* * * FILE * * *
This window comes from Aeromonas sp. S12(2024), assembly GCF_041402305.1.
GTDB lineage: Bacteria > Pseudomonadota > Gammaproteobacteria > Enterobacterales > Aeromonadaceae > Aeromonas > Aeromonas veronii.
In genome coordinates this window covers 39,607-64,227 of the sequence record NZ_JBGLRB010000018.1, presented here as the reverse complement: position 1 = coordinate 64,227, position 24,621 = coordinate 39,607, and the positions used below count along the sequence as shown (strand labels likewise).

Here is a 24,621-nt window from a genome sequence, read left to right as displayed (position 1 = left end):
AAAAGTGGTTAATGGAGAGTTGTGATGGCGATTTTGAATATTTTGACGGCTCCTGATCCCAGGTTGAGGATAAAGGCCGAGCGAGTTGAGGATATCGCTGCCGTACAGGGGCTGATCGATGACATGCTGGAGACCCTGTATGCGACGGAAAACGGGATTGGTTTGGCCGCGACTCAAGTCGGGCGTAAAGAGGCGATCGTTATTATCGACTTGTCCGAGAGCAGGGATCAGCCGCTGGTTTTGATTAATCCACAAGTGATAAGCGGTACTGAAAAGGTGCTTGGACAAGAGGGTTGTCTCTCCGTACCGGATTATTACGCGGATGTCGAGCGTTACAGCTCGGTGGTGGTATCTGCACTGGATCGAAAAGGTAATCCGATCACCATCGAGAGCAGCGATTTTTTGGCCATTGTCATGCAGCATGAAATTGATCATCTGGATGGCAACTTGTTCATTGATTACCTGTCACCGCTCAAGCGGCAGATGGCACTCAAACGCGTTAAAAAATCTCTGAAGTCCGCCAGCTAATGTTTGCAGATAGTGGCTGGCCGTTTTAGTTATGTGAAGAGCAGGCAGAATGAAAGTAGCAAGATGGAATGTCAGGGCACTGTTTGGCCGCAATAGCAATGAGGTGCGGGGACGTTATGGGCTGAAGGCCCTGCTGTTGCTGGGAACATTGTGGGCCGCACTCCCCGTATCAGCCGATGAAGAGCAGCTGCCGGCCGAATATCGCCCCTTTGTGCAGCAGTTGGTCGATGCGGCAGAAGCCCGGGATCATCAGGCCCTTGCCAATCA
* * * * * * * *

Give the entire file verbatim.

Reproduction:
This window comes from Aeromonas sp. S12(2024), assembly GCF_041402305.1.
GTDB lineage: Bacteria > Pseudomonadota > Gammaproteobacteria > Enterobacterales > Aeromonadaceae > Aeromonas > Aeromonas veronii.
In genome coordinates this window covers 39,607-64,227 of the sequence record NZ_JBGLRB010000018.1, presented here as the reverse complement: position 1 = coordinate 64,227, position 24,621 = coordinate 39,607, and the positions used below count along the sequence as shown (strand labels likewise).

Here is a 24,621-nt window from a genome sequence, read left to right as displayed (position 1 = left end):
AAAAGTGGTTAATGGAGAGTTGTGATGGCGATTTTGAATATTTTGACGGCTCCTGATCCCAGGTTGAGGATAAAGGCCGAGCGAGTTGAGGATATCGCTGCCGTACAGGGGCTGATCGATGACATGCTGGAGACCCTGTATGCGACGGAAAACGGGATTGGTTTGGCCGCGACTCAAGTCGGGCGTAAAGAGGCGATCGTTATTATCGACTTGTCCGAGAGCAGGGATCAGCCGCTGGTTTTGATTAATCCACAAGTGATAAGCGGTACTGAAAAGGTGCTTGGACAAGAGGGTTGTCTCTCCGTACCGGATTATTACGCGGATGTCGAGCGTTACAGCTCGGTGGTGGTATCTGCACTGGATCGAAAAGGTAATCCGATCACCATCGAGAGCAGCGATTTTTTGGCCATTGTCATGCAGCATGAAATTGATCATCTGGATGGCAACTTGTTCATTGATTACCTGTCACCGCTCAAGCGGCAGATGGCACTCAAACGCGTTAAAAAATCTCTGAAGTCCGCCAGCTAATGTTTGCAGATAGTGGCTGGCCGTTTTAGTTATGTGAAGAGCAGGCAGAATGAAAGTAGCAAGATGGAATGTCAGGGCACTGTTTGGCCGCAATAGCAATGAGGTGCGGGGACGTTATGGGCTGAAGGCCCTGCTGTTGCTGGGAACATTGTGGGCCGCACTCCCCGTATCAGCCGATGAAGAGCAGCTGCCGGCCGAATATCGCCCCTTTGTGCAGCAGTTGGTCGATGCGGCAGAAGCCCGGGATCATCAGGCCCTTGCCAATCA